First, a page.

Texas prisons are taking some heat over a decision to keep cooks out of their kitchens. Since April the state has been serving prisoners just two meals a day on weekends in some prisons, in an effort to cut food service costs, the New York Times reports. (Amusingly, the meal that is served between 5am and 7am is called brunch.) That puts the state out-of-step with American Correctional Association guidelines, which recommend three meals per day, with some variations allowed. But “I’ve never read the standard to mean you can do it every weekend,” the head of the Association says.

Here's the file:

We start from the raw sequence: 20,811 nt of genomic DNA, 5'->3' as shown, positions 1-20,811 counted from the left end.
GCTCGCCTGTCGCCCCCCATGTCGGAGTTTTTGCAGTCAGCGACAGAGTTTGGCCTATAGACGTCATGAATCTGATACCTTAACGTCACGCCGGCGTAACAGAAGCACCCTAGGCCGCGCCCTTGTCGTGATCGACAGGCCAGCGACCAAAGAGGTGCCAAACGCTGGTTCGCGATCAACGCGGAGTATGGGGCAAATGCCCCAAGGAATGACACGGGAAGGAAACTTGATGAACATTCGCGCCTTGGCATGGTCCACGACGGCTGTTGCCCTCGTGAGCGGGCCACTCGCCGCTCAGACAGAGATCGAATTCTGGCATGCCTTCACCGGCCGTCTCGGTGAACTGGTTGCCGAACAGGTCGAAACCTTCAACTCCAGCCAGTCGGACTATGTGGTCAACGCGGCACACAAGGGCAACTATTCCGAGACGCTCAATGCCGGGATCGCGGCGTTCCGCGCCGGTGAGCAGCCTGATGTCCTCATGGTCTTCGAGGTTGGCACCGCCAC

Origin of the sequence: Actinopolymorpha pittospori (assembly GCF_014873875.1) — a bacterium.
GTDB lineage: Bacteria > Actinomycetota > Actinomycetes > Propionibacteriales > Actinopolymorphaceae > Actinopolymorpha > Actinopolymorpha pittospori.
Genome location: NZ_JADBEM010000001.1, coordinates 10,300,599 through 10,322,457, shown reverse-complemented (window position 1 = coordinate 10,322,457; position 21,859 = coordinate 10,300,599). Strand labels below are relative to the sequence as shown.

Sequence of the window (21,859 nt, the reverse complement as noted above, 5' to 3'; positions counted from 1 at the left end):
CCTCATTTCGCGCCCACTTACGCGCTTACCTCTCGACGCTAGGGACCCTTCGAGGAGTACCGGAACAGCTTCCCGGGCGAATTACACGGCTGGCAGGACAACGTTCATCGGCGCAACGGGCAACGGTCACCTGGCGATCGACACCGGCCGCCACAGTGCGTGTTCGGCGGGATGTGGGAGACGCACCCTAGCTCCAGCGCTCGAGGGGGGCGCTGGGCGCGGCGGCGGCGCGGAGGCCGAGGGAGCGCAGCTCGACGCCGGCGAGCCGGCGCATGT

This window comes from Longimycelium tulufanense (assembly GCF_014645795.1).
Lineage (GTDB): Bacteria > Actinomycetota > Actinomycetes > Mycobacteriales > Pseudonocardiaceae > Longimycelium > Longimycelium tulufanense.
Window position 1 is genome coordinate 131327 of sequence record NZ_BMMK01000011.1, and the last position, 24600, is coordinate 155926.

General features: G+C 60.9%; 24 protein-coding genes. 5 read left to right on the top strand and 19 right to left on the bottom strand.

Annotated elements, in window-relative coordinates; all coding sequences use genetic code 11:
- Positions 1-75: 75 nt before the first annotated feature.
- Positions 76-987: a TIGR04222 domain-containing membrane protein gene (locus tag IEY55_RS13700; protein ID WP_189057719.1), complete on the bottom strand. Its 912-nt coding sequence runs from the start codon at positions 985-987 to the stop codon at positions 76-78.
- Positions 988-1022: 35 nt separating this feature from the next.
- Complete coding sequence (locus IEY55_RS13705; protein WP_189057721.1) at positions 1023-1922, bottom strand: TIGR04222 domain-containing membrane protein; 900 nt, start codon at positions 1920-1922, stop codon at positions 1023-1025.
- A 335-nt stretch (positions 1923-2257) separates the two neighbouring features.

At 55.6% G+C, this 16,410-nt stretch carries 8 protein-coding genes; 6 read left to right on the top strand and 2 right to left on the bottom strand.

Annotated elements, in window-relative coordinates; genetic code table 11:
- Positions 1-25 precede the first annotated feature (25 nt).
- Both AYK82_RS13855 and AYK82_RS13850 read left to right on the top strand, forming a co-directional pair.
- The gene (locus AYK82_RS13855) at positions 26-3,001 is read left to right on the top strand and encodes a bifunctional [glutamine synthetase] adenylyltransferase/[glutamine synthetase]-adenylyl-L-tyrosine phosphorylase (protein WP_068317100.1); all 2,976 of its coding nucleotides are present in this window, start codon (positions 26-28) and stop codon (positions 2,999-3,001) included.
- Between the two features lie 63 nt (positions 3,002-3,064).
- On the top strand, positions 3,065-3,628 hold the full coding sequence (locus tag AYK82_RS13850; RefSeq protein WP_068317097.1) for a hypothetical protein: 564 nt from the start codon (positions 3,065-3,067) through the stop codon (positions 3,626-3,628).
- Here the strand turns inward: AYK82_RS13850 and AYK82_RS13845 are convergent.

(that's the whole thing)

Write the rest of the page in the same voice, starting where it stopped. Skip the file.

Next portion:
Texas law requires county inmates to be fed “three times in any 24-hour period,” but has no such protection for state prisoners. Prison officials say there are no legal issues with the program, and that they consulted health officials and dieticians before making the change. Besides, one state senator says, “If they don’t like the menu, don’t come here in the first place.” Most American prisons serve three meals a day, but Texas isn't entirely alone. The state also recently did away with the practice of granting last meals to death row inmates. (Read more Texas stories.)